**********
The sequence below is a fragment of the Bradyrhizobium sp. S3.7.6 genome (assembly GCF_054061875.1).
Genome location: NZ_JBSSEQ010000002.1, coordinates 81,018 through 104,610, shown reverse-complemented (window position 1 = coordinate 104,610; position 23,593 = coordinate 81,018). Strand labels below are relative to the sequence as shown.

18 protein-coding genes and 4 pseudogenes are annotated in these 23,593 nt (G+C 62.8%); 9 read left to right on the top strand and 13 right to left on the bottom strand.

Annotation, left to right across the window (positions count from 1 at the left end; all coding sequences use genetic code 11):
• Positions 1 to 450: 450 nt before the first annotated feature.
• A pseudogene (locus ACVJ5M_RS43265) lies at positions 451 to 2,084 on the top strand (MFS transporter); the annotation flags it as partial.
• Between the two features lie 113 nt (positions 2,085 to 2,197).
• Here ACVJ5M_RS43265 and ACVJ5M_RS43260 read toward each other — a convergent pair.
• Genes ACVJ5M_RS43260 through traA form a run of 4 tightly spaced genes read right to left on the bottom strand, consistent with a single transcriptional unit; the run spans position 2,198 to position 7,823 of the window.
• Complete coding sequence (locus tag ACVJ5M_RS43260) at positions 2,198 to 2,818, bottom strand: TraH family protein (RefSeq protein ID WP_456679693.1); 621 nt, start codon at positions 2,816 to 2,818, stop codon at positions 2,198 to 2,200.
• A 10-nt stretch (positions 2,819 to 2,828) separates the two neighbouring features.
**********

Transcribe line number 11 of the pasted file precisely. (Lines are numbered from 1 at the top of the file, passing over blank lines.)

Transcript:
• A 10-nt stretch (positions 2,819 to 2,828) separates the two neighbouring features.